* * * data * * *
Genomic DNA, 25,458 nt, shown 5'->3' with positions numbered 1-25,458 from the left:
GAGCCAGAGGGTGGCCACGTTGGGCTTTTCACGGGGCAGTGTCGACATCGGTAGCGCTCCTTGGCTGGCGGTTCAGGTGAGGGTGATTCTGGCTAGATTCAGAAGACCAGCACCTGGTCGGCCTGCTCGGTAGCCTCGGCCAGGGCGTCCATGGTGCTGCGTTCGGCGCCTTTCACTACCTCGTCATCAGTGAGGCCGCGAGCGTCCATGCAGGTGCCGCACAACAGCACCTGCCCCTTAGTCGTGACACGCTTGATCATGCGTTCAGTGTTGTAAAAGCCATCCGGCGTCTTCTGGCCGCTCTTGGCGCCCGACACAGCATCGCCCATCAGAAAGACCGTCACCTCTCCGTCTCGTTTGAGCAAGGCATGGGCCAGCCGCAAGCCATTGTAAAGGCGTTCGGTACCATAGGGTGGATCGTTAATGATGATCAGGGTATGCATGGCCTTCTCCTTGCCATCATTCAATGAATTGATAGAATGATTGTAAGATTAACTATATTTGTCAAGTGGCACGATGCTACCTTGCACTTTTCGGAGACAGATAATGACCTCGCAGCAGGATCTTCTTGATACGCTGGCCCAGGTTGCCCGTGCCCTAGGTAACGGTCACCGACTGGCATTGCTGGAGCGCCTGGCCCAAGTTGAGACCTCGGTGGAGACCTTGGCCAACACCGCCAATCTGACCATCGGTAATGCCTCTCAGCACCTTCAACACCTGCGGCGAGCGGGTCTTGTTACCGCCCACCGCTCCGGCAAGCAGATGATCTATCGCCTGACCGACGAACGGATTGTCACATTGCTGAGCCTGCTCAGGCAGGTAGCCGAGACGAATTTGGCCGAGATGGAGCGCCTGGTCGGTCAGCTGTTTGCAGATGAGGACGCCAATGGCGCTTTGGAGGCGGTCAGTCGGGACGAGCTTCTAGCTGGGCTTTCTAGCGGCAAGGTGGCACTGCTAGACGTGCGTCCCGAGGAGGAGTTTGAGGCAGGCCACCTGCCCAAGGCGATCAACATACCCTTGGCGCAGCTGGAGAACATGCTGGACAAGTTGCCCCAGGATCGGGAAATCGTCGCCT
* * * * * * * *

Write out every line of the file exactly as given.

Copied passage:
Genomic DNA, 25,458 nt, shown 5'->3' with positions numbered 1-25,458 from the left:
GAGCCAGAGGGTGGCCACGTTGGGCTTTTCACGGGGCAGTGTCGACATCGGTAGCGCTCCTTGGCTGGCGGTTCAGGTGAGGGTGATTCTGGCTAGATTCAGAAGACCAGCACCTGGTCGGCCTGCTCGGTAGCCTCGGCCAGGGCGTCCATGGTGCTGCGTTCGGCGCCTTTCACTACCTCGTCATCAGTGAGGCCGCGAGCGTCCATGCAGGTGCCGCACAACAGCACCTGCCCCTTAGTCGTGACACGCTTGATCATGCGTTCAGTGTTGTAAAAGCCATCCGGCGTCTTCTGGCCGCTCTTGGCGCCCGACACAGCATCGCCCATCAGAAAGACCGTCACCTCTCCGTCTCGTTTGAGCAAGGCATGGGCCAGCCGCAAGCCATTGTAAAGGCGTTCGGTACCATAGGGTGGATCGTTAATGATGATCAGGGTATGCATGGCCTTCTCCTTGCCATCATTCAATGAATTGATAGAATGATTGTAAGATTAACTATATTTGTCAAGTGGCACGATGCTACCTTGCACTTTTCGGAGACAGATAATGACCTCGCAGCAGGATCTTCTTGATACGCTGGCCCAGGTTGCCCGTGCCCTAGGTAACGGTCACCGACTGGCATTGCTGGAGCGCCTGGCCCAAGTTGAGACCTCGGTGGAGACCTTGGCCAACACCGCCAATCTGACCATCGGTAATGCCTCTCAGCACCTTCAACACCTGCGGCGAGCGGGTCTTGTTACCGCCCACCGCTCCGGCAAGCAGATGATCTATCGCCTGACCGACGAACGGATTGTCACATTGCTGAGCCTGCTCAGGCAGGTAGCCGAGACGAATTTGGCCGAGATGGAGCGCCTGGTCGGTCAGCTGTTTGCAGATGAGGACGCCAATGGCGCTTTGGAGGCGGTCAGTCGGGACGAGCTTCTAGCTGGGCTTTCTAGCGGCAAGGTGGCACTGCTAGACGTGCGTCCCGAGGAGGAGTTTGAGGCAGGCCACCTGCCCAAGGCGATCAACATACCCTTGGCGCAGCTGGAGAACATGCTGGACAAGTTGCCCCAGGATCGGGAAATCGTCGCCT